Sometimes when I feel a little lost or disconnected from the education community I serve, I reflect back on some beginnings.
15 years ago, I began my journey as a professional in education as an Adjunct Faculty member at Indian River State College (then Indian River Community College). I taught in a GED lab for adults looking to provide more opportunities for themselves and young folks who had decided that high school wasn’t the best path forward for them.
While I didn’t realize it at the time, it was a phenomenal and powerful entry point into the world of education. For many people who work in our school systems, the last touch point is the day that students walk out the door for the final time for graduation or to pursue a different path.
I had the privilege of seeing them when they decided they wanted to persevere and start their next chapter.
Their stories were separate parts infinitely complex and incredibly simple. With intertwining personal and professional reasons for coming back to learn, I came to truly respect them all each in their own ways.
There are a few people that I still think about often from those days. One man, we’ll call him Craig, was in his mid-fifties and had spent over 30 years in construction and various trades.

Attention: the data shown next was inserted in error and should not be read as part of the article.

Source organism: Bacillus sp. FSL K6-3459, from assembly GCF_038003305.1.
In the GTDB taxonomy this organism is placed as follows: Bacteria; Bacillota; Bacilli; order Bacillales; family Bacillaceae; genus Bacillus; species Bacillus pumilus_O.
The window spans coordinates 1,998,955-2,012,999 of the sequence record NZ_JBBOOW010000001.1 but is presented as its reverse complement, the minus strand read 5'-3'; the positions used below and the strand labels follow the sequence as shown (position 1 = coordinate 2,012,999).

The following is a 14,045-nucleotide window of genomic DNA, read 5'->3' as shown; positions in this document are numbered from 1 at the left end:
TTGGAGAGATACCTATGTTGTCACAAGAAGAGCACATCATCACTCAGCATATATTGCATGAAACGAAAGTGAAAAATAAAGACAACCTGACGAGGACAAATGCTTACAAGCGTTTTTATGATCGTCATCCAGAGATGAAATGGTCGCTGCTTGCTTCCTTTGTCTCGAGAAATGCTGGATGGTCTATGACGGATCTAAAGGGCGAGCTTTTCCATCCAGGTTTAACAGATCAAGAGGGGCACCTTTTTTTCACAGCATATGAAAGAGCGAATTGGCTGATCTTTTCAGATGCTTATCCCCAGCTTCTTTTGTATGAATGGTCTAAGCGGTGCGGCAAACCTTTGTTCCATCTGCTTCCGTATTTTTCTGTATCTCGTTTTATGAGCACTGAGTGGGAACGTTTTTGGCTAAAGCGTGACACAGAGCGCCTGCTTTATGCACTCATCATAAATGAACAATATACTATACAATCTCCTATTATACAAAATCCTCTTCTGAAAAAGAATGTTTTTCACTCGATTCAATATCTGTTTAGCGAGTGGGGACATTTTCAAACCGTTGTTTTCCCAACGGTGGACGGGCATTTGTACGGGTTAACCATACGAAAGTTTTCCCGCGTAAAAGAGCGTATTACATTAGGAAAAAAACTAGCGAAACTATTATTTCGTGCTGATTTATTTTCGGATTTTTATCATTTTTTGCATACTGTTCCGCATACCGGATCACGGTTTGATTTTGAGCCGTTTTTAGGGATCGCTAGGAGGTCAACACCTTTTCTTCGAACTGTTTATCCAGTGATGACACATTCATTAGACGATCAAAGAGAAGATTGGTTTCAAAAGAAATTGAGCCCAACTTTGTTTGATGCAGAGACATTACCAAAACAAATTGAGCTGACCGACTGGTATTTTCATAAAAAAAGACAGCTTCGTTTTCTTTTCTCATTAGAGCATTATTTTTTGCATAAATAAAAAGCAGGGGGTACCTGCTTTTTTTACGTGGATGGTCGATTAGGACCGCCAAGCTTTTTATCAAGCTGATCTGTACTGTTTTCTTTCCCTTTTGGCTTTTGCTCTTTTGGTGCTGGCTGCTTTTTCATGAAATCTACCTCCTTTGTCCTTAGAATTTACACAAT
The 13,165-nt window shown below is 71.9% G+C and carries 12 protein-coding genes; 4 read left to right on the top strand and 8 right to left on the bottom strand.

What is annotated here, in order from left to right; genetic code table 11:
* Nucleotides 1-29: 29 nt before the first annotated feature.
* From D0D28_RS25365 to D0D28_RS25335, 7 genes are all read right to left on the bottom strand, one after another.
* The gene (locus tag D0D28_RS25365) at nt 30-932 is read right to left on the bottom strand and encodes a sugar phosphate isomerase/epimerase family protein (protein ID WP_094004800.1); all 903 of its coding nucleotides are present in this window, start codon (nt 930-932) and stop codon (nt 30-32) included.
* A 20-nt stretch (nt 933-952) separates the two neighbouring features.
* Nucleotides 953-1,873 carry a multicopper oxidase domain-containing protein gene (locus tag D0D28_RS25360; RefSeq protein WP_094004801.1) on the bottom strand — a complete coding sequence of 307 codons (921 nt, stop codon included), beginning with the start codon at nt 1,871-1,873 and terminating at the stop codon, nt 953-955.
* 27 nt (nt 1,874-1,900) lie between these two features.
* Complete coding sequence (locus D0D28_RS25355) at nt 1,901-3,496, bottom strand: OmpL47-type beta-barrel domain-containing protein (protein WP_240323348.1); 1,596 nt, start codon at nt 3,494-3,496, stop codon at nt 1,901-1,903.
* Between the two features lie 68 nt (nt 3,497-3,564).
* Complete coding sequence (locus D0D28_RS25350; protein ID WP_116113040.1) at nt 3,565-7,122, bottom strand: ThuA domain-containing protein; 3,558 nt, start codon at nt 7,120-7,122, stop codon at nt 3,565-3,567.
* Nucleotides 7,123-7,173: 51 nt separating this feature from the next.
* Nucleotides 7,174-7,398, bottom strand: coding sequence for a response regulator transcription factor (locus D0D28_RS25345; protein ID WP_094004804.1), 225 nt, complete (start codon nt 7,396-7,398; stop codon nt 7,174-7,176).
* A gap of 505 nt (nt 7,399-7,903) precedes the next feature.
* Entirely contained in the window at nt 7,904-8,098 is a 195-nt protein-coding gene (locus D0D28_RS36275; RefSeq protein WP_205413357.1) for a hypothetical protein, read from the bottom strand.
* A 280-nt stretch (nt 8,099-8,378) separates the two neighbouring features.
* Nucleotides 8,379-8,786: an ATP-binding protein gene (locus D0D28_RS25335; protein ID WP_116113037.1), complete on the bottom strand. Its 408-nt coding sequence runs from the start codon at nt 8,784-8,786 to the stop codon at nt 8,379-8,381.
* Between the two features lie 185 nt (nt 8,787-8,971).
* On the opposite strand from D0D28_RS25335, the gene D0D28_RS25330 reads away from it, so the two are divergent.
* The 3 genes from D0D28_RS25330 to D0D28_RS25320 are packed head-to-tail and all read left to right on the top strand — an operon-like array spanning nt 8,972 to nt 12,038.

My shift was from 5:00 PM – 9:00 PM each weekday (I worked from 630-430 at a local golf course, but that’s a story for another day). Craig was there everyday between 5:30 and 5:45 PM and was totally focused.
He had equal parts drive and humility. He set a goal for himself each night to complete a certain number of lessons and wouldn’t leave until he hit that mark. Craig asked questions when he was stuck. He willfully sat, learned, and reflected as we went over concepts that many folks would be embarrassed to admit they didn’t know, but Craig had a goal and was going to reach it.
This isn’t about outcomes. It isn’t about the GED that Craig went on to earn.
Even though we see many patterns and ups and downs in our lives as educators, every once in a while we’ve got to re-center ourselves, regardless of role, on the idea that our work truly has impact.
It creates opportunities.
It shapes lives.
It changes the future.
It makes a difference.
YOU make a difference.